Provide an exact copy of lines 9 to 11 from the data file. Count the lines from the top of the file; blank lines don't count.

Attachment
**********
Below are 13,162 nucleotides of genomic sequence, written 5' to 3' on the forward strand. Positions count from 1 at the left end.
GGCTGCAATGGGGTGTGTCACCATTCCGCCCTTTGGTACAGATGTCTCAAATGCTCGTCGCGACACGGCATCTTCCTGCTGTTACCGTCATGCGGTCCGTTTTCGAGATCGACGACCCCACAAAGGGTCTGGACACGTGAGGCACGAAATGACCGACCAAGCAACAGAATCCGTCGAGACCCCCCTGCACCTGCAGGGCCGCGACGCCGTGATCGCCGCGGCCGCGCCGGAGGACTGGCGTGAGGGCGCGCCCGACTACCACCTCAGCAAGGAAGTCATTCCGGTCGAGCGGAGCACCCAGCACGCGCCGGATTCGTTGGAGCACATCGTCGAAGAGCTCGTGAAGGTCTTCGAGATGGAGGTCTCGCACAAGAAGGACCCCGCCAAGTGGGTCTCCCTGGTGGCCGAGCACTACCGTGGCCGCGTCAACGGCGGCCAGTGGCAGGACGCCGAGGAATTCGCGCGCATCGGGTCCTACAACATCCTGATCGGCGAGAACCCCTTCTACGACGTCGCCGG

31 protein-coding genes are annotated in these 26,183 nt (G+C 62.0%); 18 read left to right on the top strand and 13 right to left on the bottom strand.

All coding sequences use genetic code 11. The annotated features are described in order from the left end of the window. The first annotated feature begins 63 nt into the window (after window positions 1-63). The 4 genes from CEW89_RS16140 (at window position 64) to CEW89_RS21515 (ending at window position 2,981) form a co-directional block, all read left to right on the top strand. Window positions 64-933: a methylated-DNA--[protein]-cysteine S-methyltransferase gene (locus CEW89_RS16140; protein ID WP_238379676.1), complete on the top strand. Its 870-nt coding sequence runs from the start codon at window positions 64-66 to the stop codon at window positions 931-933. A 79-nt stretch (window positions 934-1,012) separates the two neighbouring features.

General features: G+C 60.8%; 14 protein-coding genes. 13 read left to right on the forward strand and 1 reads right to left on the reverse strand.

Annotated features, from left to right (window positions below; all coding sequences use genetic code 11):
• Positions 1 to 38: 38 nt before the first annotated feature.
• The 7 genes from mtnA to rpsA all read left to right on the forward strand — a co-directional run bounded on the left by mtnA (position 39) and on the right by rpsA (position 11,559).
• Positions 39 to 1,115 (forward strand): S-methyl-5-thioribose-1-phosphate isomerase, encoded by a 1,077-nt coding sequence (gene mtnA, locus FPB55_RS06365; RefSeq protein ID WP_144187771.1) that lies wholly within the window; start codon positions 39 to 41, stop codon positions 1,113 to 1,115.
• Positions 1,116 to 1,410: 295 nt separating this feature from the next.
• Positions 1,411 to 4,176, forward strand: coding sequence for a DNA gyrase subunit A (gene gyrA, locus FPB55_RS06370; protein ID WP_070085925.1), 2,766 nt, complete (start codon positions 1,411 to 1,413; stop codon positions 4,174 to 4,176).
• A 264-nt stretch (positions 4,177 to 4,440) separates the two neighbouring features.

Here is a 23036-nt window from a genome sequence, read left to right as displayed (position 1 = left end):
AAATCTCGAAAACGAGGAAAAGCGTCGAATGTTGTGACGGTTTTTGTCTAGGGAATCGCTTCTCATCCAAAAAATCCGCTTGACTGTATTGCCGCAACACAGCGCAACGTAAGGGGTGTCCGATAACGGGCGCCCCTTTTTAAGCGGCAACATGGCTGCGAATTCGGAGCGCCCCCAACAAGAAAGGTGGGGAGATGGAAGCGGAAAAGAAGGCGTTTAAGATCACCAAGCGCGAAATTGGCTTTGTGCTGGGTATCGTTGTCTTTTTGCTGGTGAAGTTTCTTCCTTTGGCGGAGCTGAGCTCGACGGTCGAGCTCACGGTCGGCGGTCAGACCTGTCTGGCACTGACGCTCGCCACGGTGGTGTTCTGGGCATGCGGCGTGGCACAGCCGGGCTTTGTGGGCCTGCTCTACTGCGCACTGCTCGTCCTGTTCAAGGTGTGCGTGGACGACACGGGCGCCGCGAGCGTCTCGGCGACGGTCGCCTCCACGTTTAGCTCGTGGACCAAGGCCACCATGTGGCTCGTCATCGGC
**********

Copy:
• Positions 39 to 1,115 (forward strand): S-methyl-5-thioribose-1-phosphate isomerase, encoded by a 1,077-nt coding sequence (gene mtnA, locus FPB55_RS06365; RefSeq protein ID WP_144187771.1) that lies wholly within the window; start codon positions 39 to 41, stop codon positions 1,113 to 1,115.
• Positions 1,116 to 1,410: 295 nt separating this feature from the next.
• Positions 1,411 to 4,176, forward strand: coding sequence for a DNA gyrase subunit A (gene gyrA, locus FPB55_RS06370; protein ID WP_070085925.1), 2,766 nt, complete (start codon positions 1,411 to 1,413; stop codon positions 4,174 to 4,176).